Workers should be sensitive to the possibility of the presence of trauma and ensure that this is considered in the undertaking of any assessment and the subsequent analysis of responses. An approach which is sensitive to the young person's needs is likely to convey a sense that their views are being taken seriously and that they are being treated fairly which could help mitigate and manage feelings of powerlessness and trauma. Where there is concern about a young person's emotional state, assistance should be sought from an appropriate health professional. Guidance to support social workers to take a trauma informed approach to undertaking age assessments is provided in Appendix 4.

Immigration status

The young person's immigration status will have implications for their options for support post assessment, particularly where they are subsequently assessed to be an adult.

It will be important to understand the young person's immigration status and whether they have made an asylum application etc. Whilst the asylum process is completely separate from the assessment of age, the Home Office may use the age assessment outcome to inform their own decision making (see Appendix 8 for further information).

Looked After Children status

The very fact of an age assessment being undertaken affirms the possibility of the person being a 'child'. Asylum seeking young people whose age is in dispute are generally provided with care and support under Section 25 of the Children (Scotland) Act 1995 which affords them Looked After Children status. It is suggested that local authorities should be mindful of the potential complexity concerning both the short and long term implications that arise from looking after young people whose ages are in doubt. The age assessment and placement and support planning processes should work closely together to manage these.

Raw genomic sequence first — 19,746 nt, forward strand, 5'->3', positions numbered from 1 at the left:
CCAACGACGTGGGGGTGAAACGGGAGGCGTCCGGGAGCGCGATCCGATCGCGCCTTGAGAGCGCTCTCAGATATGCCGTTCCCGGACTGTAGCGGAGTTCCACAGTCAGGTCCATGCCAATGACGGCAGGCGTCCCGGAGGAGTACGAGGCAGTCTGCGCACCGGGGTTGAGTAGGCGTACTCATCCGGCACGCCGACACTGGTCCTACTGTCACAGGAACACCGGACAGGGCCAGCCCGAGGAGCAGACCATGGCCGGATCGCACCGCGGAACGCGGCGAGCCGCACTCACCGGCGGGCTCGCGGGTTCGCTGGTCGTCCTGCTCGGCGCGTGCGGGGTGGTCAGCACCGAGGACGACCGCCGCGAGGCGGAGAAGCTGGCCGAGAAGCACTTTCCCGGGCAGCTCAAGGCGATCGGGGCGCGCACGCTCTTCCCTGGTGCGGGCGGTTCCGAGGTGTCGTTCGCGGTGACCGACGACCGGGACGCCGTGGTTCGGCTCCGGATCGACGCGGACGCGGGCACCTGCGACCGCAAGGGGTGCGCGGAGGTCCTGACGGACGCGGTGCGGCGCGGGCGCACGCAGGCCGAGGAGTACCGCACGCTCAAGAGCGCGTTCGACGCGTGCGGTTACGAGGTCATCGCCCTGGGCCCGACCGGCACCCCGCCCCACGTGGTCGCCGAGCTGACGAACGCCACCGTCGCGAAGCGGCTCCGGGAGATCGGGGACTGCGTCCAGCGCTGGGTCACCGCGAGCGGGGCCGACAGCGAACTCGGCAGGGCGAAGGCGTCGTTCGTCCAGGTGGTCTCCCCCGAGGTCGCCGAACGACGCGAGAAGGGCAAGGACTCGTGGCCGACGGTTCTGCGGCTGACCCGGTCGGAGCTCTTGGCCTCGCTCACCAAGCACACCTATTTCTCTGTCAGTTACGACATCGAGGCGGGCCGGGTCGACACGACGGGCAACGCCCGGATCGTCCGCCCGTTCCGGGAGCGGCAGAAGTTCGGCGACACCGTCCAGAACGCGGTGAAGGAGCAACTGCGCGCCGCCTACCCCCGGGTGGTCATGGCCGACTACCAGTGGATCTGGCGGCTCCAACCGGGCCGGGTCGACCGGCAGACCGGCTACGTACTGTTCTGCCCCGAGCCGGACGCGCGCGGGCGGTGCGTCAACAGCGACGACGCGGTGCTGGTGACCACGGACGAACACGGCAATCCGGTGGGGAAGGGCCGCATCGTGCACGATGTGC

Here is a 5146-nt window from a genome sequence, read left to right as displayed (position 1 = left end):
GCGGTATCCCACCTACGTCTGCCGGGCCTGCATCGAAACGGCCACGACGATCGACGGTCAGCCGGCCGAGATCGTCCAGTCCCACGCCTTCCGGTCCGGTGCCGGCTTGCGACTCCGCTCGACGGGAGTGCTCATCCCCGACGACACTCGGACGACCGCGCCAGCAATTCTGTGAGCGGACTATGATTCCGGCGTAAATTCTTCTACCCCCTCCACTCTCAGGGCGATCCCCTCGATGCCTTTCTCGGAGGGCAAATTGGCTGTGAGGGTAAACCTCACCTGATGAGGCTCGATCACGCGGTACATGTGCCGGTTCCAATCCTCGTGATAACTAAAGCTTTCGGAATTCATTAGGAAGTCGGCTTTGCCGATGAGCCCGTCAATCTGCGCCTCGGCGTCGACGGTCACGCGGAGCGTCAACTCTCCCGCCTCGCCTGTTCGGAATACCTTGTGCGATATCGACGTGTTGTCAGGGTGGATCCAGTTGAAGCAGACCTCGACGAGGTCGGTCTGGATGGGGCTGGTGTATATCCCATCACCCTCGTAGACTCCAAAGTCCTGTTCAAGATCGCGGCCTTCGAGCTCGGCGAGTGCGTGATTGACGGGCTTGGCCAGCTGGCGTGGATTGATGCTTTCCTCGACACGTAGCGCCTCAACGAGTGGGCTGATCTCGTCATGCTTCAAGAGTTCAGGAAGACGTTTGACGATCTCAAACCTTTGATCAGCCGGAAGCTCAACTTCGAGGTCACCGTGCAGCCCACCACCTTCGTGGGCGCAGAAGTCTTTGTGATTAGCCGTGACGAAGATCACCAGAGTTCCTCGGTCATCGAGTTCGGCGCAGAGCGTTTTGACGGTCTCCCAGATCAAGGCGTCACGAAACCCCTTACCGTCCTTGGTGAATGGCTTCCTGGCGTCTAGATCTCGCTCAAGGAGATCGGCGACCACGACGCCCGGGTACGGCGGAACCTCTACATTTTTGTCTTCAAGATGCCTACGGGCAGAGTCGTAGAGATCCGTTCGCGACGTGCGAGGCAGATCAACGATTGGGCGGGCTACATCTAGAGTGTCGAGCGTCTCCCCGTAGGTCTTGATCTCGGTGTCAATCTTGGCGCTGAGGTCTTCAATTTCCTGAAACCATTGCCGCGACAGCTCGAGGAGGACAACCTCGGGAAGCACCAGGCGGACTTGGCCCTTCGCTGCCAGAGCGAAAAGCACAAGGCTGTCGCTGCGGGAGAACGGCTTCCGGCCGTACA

Provision of accommodation

It is important that as far as possible, planning takes place to ensure the most appropriate accommodation is in place before the age assessment commences. Recently arrived unaccompanied children and young people may require a high level of support to ensure that they are safe and their needs appropriately provided for. As with any child or young person's placement, presenting information and any background information will need to be taken into account when deciding which type of placement would be most appropriate. Whilst some may benefit from being in a fostering or family type placement, others may benefit from shared or group accommodation with other young people with cultural similarities or experiences. Working with the young person themself to develop an initial assessment will likely be the best way of ascertaining what best meets their needs.

It will be important that appropriate accommodation is in place for the young person for the duration of the assessment. Case law cautions against using adult services provision whilst carrying out an age assessment as the assessment is in itself an admission that the local authority is in some doubt:

"By agreeing to carry out an age assessment in the Claimant's case, the Defendant has accepted that the Claimant is someone who may be a child. " (S, R (on the application of) v London Borough of Croydon & Anor[2017] EWHC 265 (Admin) (24 February 2017).

Where it is subsequently assessed that the person is not a child, workers should be mindful of the fact that the individual may still be in need and ensure that they are transferred to appropriate adult supports with due care.


Communication across cultures and across languages can be challenging. Social workers will have the understanding and appreciation of the complexities of working in this field and should ensure that anti-discriminatory and anti-oppressive principles underline their practice. At all stages of the age assessment, social workers should be aware that cultural norms and individual experience will impact on a young person's communication, both verbal and non-verbal.